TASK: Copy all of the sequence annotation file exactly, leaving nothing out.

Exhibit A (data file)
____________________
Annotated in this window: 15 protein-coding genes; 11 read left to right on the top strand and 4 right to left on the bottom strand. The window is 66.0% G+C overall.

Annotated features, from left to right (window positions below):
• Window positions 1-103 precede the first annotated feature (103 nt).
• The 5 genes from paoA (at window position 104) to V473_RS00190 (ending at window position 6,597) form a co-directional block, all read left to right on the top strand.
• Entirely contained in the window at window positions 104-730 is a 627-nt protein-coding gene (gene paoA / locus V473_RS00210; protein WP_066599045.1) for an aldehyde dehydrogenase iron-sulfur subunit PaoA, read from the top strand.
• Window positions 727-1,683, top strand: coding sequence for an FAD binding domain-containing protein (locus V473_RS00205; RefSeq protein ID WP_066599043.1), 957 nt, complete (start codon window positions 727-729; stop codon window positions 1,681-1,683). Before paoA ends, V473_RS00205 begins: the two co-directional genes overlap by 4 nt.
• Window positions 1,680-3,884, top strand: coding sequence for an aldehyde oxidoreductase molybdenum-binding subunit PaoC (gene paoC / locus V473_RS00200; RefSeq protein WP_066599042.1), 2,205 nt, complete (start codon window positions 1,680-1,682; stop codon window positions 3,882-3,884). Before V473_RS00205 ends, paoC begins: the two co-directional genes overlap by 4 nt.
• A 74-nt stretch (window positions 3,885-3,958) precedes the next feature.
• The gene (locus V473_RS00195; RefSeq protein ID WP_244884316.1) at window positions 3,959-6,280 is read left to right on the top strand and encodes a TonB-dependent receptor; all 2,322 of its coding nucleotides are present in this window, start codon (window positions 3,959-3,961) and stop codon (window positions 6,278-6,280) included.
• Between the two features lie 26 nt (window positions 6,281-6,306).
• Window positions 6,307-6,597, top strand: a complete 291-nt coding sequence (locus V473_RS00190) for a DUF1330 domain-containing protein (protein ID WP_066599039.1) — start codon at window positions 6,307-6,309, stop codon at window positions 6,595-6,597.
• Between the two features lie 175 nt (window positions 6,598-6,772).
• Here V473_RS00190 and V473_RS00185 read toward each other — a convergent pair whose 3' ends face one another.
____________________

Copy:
Annotated in this window: 15 protein-coding genes; 11 read left to right on the top strand and 4 right to left on the bottom strand. The window is 66.0% G+C overall.

Annotated features, from left to right (window positions below):
• Window positions 1-103 precede the first annotated feature (103 nt).
• The 5 genes from paoA (at window position 104) to V473_RS00190 (ending at window position 6,597) form a co-directional block, all read left to right on the top strand.
• Entirely contained in the window at window positions 104-730 is a 627-nt protein-coding gene (gene paoA / locus V473_RS00210; protein WP_066599045.1) for an aldehyde dehydrogenase iron-sulfur subunit PaoA, read from the top strand.
• Window positions 727-1,683, top strand: coding sequence for an FAD binding domain-containing protein (locus V473_RS00205; RefSeq protein ID WP_066599043.1), 957 nt, complete (start codon window positions 727-729; stop codon window positions 1,681-1,683). Before paoA ends, V473_RS00205 begins: the two co-directional genes overlap by 4 nt.
• Window positions 1,680-3,884, top strand: coding sequence for an aldehyde oxidoreductase molybdenum-binding subunit PaoC (gene paoC / locus V473_RS00200; RefSeq protein WP_066599042.1), 2,205 nt, complete (start codon window positions 1,680-1,682; stop codon window positions 3,882-3,884). Before V473_RS00205 ends, paoC begins: the two co-directional genes overlap by 4 nt.
• A 74-nt stretch (window positions 3,885-3,958) precedes the next feature.
• The gene (locus V473_RS00195; RefSeq protein ID WP_244884316.1) at window positions 3,959-6,280 is read left to right on the top strand and encodes a TonB-dependent receptor; all 2,322 of its coding nucleotides are present in this window, start codon (window positions 3,959-3,961) and stop codon (window positions 6,278-6,280) included.
• Between the two features lie 26 nt (window positions 6,281-6,306).
• Window positions 6,307-6,597, top strand: a complete 291-nt coding sequence (locus V473_RS00190) for a DUF1330 domain-containing protein (protein ID WP_066599039.1) — start codon at window positions 6,307-6,309, stop codon at window positions 6,595-6,597.
• Between the two features lie 175 nt (window positions 6,598-6,772).
• Here V473_RS00190 and V473_RS00185 read toward each other — a convergent pair whose 3' ends face one another.